Fuel and transport poverty: comparisons and contrasts

transport poverty

A new article on transport poverty and fuel poverty from the EUED Demand Centre looks at the differences and similarities between the two areas of study and the implications for policy.

From analogy to comparison

Entitled “Transport poverty and fuel poverty in the UK: From analogy to comparison” , the paper aims to take stock of how transport poverty has emerged as a field, and has been partly defined in terms of the more established field of fuel poverty. In many ways this comparison has been useful but it has also led to some misunderstandings, as transport poverty is generally a much more complex area. The paper also notes that the two topics are becoming more and more intertwined, with households needing to decide what they spend their money on in a tight economy and rapidly changing energy market.

The method

Written by Giulio Mattioli, Karen Lucas and Greg Marsden and appearing in the journal of Transport Policy, the paper uses four headings to tackle the comparison between the two fields. These are:

  • Negative consequences of lack of warmth and lack of access – i.e. what are the symptoms of the two forms of poverty.
  • Drivers of fuel and transport poverty – what are the causes leading to people being in both situations
  • Definition and measurement – what are the different definitions and metrics for identifying both subjects
  • Policy interventions – what are government bodies doing to address the situation and how effective are they.

Findings

One conclusion of the work is that while fuel poverty is often defined by a single metric – namely ‘lack of warmth’ in the home – transport poverty can be defined in numerous ways including by geographic, demographic and economic factors, so requires a more multi-faceted approach than fuel poverty to define it.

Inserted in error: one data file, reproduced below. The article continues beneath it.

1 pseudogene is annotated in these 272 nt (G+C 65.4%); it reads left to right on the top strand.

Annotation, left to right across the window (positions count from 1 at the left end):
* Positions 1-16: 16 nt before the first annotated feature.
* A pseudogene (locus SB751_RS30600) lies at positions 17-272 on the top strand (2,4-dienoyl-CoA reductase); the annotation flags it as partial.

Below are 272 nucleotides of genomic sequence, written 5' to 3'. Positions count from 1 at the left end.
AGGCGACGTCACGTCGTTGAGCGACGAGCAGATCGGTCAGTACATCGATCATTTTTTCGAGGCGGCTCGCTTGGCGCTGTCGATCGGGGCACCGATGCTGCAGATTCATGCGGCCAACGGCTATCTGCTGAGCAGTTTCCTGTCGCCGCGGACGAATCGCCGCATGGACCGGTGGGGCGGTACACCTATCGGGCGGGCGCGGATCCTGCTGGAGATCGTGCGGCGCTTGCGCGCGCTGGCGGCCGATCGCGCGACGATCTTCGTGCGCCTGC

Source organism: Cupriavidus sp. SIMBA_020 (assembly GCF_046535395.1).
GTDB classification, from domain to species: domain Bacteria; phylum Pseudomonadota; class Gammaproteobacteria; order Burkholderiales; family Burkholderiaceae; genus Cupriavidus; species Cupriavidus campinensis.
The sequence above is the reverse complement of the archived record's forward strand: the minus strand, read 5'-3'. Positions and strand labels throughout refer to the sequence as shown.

The researchers also review evidence suggesting that some people live in fuel and transport poverty simultaneously, with the two feeding off each other and thus affecting results of research into both areas. The decisions people make about what to spend on energy and what to spend on transport are interlinked, and there should be an awareness of this in both research and policy approaches. The researchers therefore argue that the interactions and overlaps between fuel and transport poverty constitute a promising area for future energy-demand research.

One aspect of UK government efforts to alleviate these forms of poverty is strikingly similar in the fuel and transport areas. Older people receive free public transport and winter fuel payments regardless of any other indicators of their circumstances e.g. wealth, health, location. The researchers believe that there are many non-elderly people in much greater need of support and that these policies need to be looked at.

Overall the article is an important piece of the puzzle in gaining a deeper understanding of transport poverty, how it relates to fuel poverty, and how both can be addressed by policy makers with a view to improving living standards whilst simultaneously addressing CO2 reduction challenges.

Read the full article on the Transport Policy website (Open Access)

The article is part of a forthcoming Special Issue on “Household transport costs, economic stress and vulnerability”, guest-edited by DEMAND researchers (see full list of articles)

More on the DEMAND Centre

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